[PRESS-RELEASE] StreetLib CEO Giacomo D’Angelo participates in Abu Dhabi panel discussion on the future ebooks in the Covid-19 era
Milan, Italy, May 22nd 2020
While Italy-based, StreetLib’s reputation as one of the foremost global players in the digital books arena was enhanced this week when the company’s CEO, Giacomo D’Angelo, joined a panel of publishing industry experts in an online discussion about the impact of digital publishing amid the coronavirus crisis.
Organised by the United Arab Emirates’ Abu Dhabi Department of Culture and Tourism (DCT Abu Dhabi) as part of a series of online seminars for the Arab and global publishing industry, the discussion was moderated by Salah Chebaro, General Director of Thaqafa and Founder and CEO of Neelwafurat, one of the largest online sales platforms for Arabic books.
Online alongside the StreetLib CEO were Seham Abdulla Al Hosani, e-Publishing Manager at DCT Abu Dhabi; Julia Balogh, Head of Foreign Rights at Austrian publishing house Ueberreuter Verlag GmbH; Steven Rosato, Manager, OverDrive Professional; and Octavio Kulesz, Argentinian publisher and UNESCO expert in digital creativity and artificial intelligence.
Below is the link for the video on YouTube:
Explaining the reason for the discussion, DCT Abu Dhabi Publishing Director Saeed Hamdan Al Tunaiji said:
“Ebooks have witnessed tremendous growth even before the spread of Coronavirus, especially among young people, because it is the easiest way to reach the public around the world. The Department of Culture and Tourism — Abu Dhabi is especially focused on digitisation and artificial intelligence because of the great role they play in the process of exploring the future of knowledge. They also enable us to develop the frameworks for creativity and innovation, by focusing on traditional print publishing and also e-publishing, including audio books.”
Seham Abdulla Al Hosani looked at the impact of the Covid-19 pandemic. Noting that globally ebooks sales were up over ten percent, but it quickly became clear that in some parts of the world the numbers were much higher.
For OverDrive Steven Rosato noted that downloads had increased 30% in the first week of US lockdown, with children’s and YA titles seeing increases of 65%-75%, while publisher interest in OverDrive’s K12 (primary-school to college) digital library facility rose from an average 50–100 enquiries a week to 1,500.
For StreetLib, Giacomo D’Angelo shared that the company has seen a 30% increase in publisher interest in getting their catalogue digitized, while revenue for partners was up more than 50%, and across the StreetLib catalogue of 400,000 or more ebooks, print books (POD), comics, audiobook and podcasts downloads were up 90%.
“Not only are publishers rushing to digitise their catalogue more and more, but they are also starting to evolve their internal workflow in order to become leaner and faster, which will benefit not only their bottom line but also benefit consumers,” he said.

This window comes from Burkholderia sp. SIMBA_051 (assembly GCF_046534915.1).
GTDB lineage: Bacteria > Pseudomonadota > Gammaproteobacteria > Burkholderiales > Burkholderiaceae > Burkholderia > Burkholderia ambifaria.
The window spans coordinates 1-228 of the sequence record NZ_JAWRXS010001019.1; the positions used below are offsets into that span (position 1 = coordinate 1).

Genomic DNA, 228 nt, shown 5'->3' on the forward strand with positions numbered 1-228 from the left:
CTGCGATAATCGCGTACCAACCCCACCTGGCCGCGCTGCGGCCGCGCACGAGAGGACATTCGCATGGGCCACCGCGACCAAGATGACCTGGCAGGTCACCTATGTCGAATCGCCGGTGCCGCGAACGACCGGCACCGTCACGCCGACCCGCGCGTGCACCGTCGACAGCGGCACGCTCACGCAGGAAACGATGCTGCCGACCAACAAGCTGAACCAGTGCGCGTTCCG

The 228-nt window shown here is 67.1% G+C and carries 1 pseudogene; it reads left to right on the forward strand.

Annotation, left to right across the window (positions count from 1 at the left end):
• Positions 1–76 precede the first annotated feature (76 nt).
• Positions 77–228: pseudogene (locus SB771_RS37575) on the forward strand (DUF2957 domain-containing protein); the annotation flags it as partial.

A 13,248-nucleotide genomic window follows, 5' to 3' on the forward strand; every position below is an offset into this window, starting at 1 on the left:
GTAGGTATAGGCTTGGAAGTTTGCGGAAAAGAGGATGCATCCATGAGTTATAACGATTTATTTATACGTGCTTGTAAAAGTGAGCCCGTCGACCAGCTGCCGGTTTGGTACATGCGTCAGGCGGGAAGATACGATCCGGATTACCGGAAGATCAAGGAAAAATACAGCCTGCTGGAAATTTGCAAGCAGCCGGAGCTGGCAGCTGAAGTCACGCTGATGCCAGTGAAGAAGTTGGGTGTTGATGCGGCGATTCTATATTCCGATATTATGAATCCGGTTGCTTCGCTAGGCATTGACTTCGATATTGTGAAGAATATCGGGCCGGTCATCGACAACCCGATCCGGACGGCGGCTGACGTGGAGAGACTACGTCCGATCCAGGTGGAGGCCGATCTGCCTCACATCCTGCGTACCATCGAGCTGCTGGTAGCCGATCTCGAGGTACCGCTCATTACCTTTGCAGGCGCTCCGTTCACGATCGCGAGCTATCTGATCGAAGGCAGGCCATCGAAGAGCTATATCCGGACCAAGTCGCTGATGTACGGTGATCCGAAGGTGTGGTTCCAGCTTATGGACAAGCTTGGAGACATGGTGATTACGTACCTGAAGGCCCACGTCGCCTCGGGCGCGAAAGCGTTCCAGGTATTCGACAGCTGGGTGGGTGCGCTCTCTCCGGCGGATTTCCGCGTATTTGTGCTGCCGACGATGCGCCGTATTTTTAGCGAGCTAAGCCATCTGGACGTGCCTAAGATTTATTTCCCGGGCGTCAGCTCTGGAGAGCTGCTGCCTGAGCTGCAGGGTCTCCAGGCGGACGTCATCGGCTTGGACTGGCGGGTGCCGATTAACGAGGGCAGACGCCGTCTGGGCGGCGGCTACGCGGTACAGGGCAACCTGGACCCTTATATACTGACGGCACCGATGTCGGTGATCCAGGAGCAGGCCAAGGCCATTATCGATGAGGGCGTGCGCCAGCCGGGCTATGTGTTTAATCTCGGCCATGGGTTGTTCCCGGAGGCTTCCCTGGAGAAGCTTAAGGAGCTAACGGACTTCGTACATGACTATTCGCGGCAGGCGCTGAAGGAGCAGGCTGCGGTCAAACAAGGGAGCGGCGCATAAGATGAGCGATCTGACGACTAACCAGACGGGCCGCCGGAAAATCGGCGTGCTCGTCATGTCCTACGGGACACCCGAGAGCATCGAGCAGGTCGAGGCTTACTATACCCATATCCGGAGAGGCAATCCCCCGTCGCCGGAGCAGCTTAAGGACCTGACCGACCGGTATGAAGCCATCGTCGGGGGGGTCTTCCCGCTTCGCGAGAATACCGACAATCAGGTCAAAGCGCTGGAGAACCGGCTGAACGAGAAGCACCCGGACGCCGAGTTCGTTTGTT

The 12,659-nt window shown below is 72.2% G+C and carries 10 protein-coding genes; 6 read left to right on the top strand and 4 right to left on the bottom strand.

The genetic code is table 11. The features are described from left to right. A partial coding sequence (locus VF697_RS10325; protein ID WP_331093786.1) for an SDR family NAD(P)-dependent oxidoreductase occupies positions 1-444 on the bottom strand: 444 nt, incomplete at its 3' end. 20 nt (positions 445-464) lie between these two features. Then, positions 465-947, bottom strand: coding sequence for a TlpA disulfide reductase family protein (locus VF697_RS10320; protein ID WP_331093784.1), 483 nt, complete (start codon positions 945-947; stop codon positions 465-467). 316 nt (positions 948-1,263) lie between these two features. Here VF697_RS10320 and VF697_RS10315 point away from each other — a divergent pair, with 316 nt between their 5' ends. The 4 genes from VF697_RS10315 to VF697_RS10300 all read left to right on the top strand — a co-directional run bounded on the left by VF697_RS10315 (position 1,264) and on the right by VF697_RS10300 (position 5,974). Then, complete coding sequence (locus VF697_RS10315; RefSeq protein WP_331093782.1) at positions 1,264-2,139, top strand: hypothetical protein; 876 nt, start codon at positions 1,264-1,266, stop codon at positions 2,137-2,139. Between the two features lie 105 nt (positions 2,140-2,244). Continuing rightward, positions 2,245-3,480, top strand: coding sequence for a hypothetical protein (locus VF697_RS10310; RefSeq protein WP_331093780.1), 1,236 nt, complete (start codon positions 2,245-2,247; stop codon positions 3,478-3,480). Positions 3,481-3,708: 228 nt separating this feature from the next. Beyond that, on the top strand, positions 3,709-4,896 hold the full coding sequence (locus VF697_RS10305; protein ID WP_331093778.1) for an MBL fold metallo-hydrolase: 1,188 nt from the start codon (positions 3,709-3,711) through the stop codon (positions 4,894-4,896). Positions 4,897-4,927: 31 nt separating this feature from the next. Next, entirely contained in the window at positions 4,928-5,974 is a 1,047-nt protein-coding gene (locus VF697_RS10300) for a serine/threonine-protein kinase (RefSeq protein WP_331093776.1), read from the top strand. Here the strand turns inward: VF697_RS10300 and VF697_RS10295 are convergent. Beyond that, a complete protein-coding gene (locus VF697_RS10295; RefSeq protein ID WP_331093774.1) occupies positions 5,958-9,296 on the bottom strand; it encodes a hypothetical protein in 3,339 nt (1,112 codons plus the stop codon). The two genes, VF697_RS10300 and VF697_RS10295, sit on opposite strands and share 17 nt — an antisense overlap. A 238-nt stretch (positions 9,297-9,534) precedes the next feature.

Talking about the Arab markets, Steven Rosato said OverDrive, which supplies Sharjah and Abu Dhabi digital libraries, was seeing increased demand.
On the negative side, Julia Balogh raised the issue of publisher pricing for ebooks acting as a deterrent to sales, with many publishers charging the same, or close to, for an ebook as for a print book.
For StreetLib, Giacomo D’Angelo made the point that many of the international retailers like Amazon, Apple and Google Play, where they offer ebooks internationally, do so at US prices (as set by the publisher), which artificially depresses demand and discourages interest in ebooks in the emerging markets.
While all participants shared the perspective that the digital boom during the pandemic will not fade away as the crisis recedes, some expressed concern that a handful of big players so dominate the market that development might be limited by their actions or lack thereof.
Giacomo D’Angelo for instance made the point that Amazon had not opened a new Kindle store in more than five years, leaving much of the world without access to the Kindle store.
But he stressed that numerous smaller players were rising to fill the void and that digital reading — not just regular ebooks but “online reading” as we are seeing in China and across Asia — showed the enormous demand for digital content that many western publishers were missing out on.
The issue of piracy could not be ignored in a discussion like this, but the suggestion that ebooks were particularly prone to piracy was quickly dismissed, with OverDrive’s Steven Rosato making the point that most piracy in the emerging markets involved print books having their spines ripped off, pages scanned, and PDFs being sold online. Other respondents agreed that quality ebooks, sensibly priced, would help solve the piracy problem, not make it worse.
StreetLib CEO Giacomo D’Angelo ended the discussion on a note of high optimism, saying that the pandemic crisis had brought about a renewed focus on the advantages digital offers publishers and the opportunities digital brings to the table, saying there has never been a better time to be a digital publisher than right now.
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